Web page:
UNLIKE SO many Filipino fanatics who watched the whole Miss Universe 2016 coronation last Monday, I watched only the Q&A portion in the replay out of curiosity. I chose to protect myself from getting hurt because days before the event, I had a pulse, after keenly observing her answers to interview questions, that the Philippines’ bet will lose for failing to provide a satisfactory and impressive answer in the Q&A portion. I hoped like former Miss Universe Gloria Diaz that I be proven wrong.
Since I did not watch the event on live TV, I learned of the outcome when I logged in on my Facebook account. Barrage of comments and posts of netizens stunned me on how Maxine Medina should have answered the question: “What is the most significant change you have seen in the world in the last 10 years?”
“Nasa huli ang pagsisisi” as the saying goes and we proved time and again how debilitated we are in accepting defeat. For a country that long craves to be recognized in the international scene, 7,107 islands – strong, another failure is a no-no.
“Sana, nag-tagalog na lang siya” one of my FB friends said. “Ang bobo ng interpreter. ‘Pangyayari’ ang sinabi imbes na ‘Pagbabago.’ And worse, another one commented: “It should have been Kylie Verzosa (the reigning Miss International 2016). She’s way better than her!” Have you ever wondered how we became this harsh online?
When Manny Pacquiao fought Juan Manuel Marquez for the fourth time and tasted another loss in his illustrious career, we were quick to wear our boxing analyst hat to declare that he should retire to not have his record tainted and to preserve his legacy. But how did we react when it has been announced that his “The Fight of the Century” bout against Floyd Mayweather Jr. has been inked? We were thrilled and exuberant. Some of us even watched the fight in pay-per-view in malls and bought pricey tickets.
Some of the most common answers to the question for Maxine Medina that have been shared by netizens range from the growth of social media, to advancement in technology, and to climate change. But what did they miss as they brag their wit online? What did they forget when they suddenly personified the character of the most prolific pageant expert in the world, the universe rather when they posted their status updates on what Maxine should have uttered? It’s that they shared those thoughts while they were in the confines of their room, in their home, with their family and friends or in some other place where pressure was nonexistent. They were not on stage, with millions of people watching and cheering from different parts of the world. They were not in a chaotic situation. No drama. No one to compete against. No judges.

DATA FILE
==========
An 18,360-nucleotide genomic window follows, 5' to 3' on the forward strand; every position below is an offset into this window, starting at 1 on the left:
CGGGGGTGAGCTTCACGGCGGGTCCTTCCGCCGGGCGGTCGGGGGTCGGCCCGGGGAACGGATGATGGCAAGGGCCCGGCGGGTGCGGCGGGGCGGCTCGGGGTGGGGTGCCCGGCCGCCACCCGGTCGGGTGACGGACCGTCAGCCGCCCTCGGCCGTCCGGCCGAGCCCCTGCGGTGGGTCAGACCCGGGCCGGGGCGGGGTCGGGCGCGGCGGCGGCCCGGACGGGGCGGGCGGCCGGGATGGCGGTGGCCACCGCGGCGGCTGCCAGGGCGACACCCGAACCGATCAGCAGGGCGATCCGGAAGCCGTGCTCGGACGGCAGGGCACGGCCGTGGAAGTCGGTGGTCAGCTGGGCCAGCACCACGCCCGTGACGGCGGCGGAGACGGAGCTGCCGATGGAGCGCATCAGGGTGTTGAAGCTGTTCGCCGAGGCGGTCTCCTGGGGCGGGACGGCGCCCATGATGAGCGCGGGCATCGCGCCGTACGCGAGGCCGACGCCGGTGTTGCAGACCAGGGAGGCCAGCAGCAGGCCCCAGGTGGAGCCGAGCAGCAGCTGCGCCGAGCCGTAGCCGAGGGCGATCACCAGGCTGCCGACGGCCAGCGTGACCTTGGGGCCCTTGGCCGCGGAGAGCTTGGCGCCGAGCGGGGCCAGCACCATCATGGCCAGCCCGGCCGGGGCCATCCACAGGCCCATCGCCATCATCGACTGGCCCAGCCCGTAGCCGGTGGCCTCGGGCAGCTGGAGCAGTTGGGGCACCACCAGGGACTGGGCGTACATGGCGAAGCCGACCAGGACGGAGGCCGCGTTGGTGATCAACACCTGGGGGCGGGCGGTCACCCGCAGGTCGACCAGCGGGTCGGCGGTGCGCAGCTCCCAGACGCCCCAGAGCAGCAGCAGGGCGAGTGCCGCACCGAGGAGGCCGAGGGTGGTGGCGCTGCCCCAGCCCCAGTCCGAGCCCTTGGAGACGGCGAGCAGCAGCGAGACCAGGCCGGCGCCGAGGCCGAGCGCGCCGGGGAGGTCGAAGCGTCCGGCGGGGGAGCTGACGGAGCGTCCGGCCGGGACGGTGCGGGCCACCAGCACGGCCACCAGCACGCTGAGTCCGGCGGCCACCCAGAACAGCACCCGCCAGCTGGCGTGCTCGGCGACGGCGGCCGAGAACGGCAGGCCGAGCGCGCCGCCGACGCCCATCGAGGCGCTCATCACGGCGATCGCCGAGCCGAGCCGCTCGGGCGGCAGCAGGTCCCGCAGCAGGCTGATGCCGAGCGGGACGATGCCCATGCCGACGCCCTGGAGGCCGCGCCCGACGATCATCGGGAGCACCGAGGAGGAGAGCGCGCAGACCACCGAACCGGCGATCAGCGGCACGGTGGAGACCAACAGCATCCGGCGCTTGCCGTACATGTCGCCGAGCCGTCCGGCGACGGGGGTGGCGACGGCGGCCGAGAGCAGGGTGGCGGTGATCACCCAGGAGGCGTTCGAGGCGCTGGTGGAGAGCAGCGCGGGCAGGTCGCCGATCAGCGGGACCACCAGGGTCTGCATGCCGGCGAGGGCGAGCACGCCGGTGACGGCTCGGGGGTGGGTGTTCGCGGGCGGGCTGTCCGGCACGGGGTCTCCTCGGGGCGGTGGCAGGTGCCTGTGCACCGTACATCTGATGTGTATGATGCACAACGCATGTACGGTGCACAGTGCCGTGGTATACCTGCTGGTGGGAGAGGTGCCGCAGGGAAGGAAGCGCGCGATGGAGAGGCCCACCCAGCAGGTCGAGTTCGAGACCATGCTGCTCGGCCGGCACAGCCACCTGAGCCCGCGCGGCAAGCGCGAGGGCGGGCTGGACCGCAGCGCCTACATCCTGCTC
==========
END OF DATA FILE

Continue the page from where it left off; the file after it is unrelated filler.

Can those people even speak in public to share their thoughts given that they are as graceful as Maxine?
In a way, answering the question in Q&A portion in Miss Universe is a form of public speaking which is one of the top fears of the human race, alongside heights and bugs. It is no surprise that all the rational thinking of a person vanishes when in front of a huge audience. But like other skills, it can be harnessed. The mastery of the skill is not obtained overnight or in a few months, but this fact is something that we have forgotten. It is not a walk in the park. Miss Universe is a competition which requires its candidates to be confidently beautiful and to possess deep grasp of what’s going on; to be socially and politically aware as ambassadors for change and meaningful advocacy. It’s not just about what to say but how to say it.
And again, how did we become harsh online?
Alain de Botton, a Swiss-born, British author, observed that due to the increasing popularity of social media, people have shifted from keeping secret diaries inside their locked cabinets in which no one else has access to online bashing and bullying. It’s convenient. In just one click and a few brain cells, instant exchange of ideas of people they know and do not know happens. Internet is a free space for now. Unlike the real world, people treat their actions in the online world as an independent dimension with no direct impact into their lives which is scary. People experience relief after expressing their disappointments. The profane, degrading words that we see in the comments section of an article or at the homepage of social media accounts of different people like bobo, tanga, walang isip are just on the surface of what’s really going on in the psyche of some Filipinos.
At the end of the day, we should debate not what went wrong in the pageant, or what the perfect answer is to the Q&A portion, or what the correct translation is to the question but what’s happening on the ground to our Filipino women. Some of them are being raped, abused, and butchered. Even at this point in our history, we still hear news reports of sexual violence to our women in public spaces and public transport – jeepneys, buses, and taxicabs. We should direct our energy instead in addressing these issues and help preserve the purity of our women in which we Filipinos have been known in the past. Let us instill and strengthen the culture of respect to them which has significantly been overlooked in the past few years.
I know we have changed a lot as a nation. But is it too much to ask to treat every decent, classy, and dignified woman as Miss Universe? That matters more than awarding her a crown with a shape reminiscent of Manhattan skyline made up of 311 pieces of diamonds, 5 pieces of blue topaz, 198 pieces of blue sapphire, 33 pieces of crystal and 220 grams of gold.